Munich Personal RePEc Archive

Are prices reduced from direct competition in high-speed rail? Some unexpected evidences from Italy

Beria, Paolo and Tolentino, Samuel and Filippini, Gabriele (2020): Are prices reduced from direct competition in high-speed rail? Some unexpected evidences from Italy.


Download (2MB) | Preview


The literature on open-access rail competition has been quite unanimous in pointing out the positive effects of the entry of the (few) newcomers in their respective markets. Generally speaking, quality has increased and frequency too. The effect on prices has also generally been what everybody expected: the newcomer is pricing less than the incumbent and overall the prices on the liberalised market are lower than the counterfactual ones. Without denying all the positive effects that rail competition in Italy has brought since 2012, thanks to the large-scale direct competition of NTV/Italo vs. the incumbent Trenitalia, in this paper we will provide the first evidence of something new, happened in the last 12 months. Since 2018, in fact, while frequencies and passengers continue to grow, for the first time also the average prices started increasing, even in those routes just opened to competition. The scope of this work is limited to analyse everyday train prices in a period of three years on numerous Italian routes, showing how prices changed over time and in particular according to the presence of competition and route characteristics. Findings are interesting: prices do not fall in all routes where competition starts, or at least just for a short period. In general, 2019 saw a consistent realignment of prices to a higher level than 2017-2018, for both competitors. One obvious explanation could be that the competitors are just apparently competing, or that production costs have raised (or both). This would be by far the worst outcome of a liberalisation process: costs up and cartel prices up with the costs. But the same phenomenon could be explained differently if there is no overcapacity: competition is working on parameters different than average prices (quality, frequency, product differentiation, price discrimination). We are still not able to demonstrate the existence of a cartel, so this work is just intended to show what has happened, and not why.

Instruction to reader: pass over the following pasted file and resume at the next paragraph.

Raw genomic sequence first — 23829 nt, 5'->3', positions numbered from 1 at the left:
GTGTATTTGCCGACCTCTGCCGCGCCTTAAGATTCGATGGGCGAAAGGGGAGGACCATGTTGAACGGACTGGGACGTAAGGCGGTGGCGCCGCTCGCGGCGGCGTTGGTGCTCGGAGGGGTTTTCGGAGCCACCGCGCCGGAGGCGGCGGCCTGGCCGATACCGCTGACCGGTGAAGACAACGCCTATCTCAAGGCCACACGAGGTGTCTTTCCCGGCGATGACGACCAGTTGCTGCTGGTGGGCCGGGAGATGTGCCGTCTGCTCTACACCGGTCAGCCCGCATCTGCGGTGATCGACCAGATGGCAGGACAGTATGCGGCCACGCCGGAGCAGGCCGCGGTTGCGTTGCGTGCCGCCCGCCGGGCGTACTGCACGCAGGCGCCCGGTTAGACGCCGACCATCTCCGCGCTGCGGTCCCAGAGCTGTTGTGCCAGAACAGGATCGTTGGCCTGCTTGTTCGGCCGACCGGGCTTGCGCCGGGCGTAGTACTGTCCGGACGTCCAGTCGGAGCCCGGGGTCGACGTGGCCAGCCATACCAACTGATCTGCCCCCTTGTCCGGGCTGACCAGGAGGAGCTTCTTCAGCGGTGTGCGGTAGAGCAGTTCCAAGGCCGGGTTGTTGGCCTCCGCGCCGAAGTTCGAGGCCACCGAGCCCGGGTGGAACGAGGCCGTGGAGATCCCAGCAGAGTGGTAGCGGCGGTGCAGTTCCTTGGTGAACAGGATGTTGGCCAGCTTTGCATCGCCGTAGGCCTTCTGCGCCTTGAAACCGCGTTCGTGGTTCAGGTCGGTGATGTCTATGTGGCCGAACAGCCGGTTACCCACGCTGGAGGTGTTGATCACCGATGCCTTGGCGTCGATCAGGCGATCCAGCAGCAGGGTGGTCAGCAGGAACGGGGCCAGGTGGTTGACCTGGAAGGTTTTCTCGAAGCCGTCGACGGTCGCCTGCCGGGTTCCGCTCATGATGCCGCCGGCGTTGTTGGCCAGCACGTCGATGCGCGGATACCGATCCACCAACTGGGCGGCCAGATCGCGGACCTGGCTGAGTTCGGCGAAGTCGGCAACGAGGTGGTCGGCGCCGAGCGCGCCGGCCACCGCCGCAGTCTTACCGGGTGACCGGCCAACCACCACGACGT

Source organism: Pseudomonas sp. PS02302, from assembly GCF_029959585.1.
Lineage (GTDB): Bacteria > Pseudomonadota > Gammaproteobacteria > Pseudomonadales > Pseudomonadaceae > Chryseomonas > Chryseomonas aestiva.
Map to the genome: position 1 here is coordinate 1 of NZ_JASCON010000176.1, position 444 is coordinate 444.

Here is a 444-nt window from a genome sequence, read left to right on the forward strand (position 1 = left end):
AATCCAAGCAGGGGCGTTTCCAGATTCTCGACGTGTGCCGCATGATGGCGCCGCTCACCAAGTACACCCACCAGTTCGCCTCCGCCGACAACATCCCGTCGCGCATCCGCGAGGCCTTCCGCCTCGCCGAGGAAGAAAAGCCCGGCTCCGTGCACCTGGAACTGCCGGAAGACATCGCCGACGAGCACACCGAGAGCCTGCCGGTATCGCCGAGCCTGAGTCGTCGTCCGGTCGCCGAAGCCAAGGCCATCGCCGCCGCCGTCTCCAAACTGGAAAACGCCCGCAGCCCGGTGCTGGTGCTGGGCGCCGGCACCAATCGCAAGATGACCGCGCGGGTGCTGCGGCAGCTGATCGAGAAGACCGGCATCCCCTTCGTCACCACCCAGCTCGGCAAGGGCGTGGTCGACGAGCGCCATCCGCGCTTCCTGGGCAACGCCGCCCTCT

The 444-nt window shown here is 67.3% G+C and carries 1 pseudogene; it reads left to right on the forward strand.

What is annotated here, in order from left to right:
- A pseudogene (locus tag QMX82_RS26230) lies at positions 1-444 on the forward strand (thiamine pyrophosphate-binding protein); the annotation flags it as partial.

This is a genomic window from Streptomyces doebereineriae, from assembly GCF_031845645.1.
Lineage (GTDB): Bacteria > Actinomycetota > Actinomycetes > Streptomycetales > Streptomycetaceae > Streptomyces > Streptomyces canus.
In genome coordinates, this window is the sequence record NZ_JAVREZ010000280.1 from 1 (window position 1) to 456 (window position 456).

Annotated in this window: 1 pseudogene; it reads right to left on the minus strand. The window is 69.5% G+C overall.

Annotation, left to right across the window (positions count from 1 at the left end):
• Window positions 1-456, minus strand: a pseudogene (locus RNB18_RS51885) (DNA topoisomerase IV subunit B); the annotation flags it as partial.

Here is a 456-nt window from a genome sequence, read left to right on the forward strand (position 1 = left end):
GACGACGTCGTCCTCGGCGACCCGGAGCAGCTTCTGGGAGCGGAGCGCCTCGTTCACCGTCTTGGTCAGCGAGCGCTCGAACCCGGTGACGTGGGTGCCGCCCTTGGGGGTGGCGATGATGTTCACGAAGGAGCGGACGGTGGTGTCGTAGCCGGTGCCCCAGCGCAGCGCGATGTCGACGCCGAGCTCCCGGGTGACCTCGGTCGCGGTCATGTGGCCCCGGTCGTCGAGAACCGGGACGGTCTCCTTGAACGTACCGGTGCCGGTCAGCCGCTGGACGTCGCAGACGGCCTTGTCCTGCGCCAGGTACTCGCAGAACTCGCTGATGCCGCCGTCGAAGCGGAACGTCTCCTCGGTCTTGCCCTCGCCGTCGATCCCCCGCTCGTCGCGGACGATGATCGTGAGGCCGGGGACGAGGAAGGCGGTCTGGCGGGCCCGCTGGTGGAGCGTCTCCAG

MPRA is a RePEc service hosted by
the Munich University Library in Germany.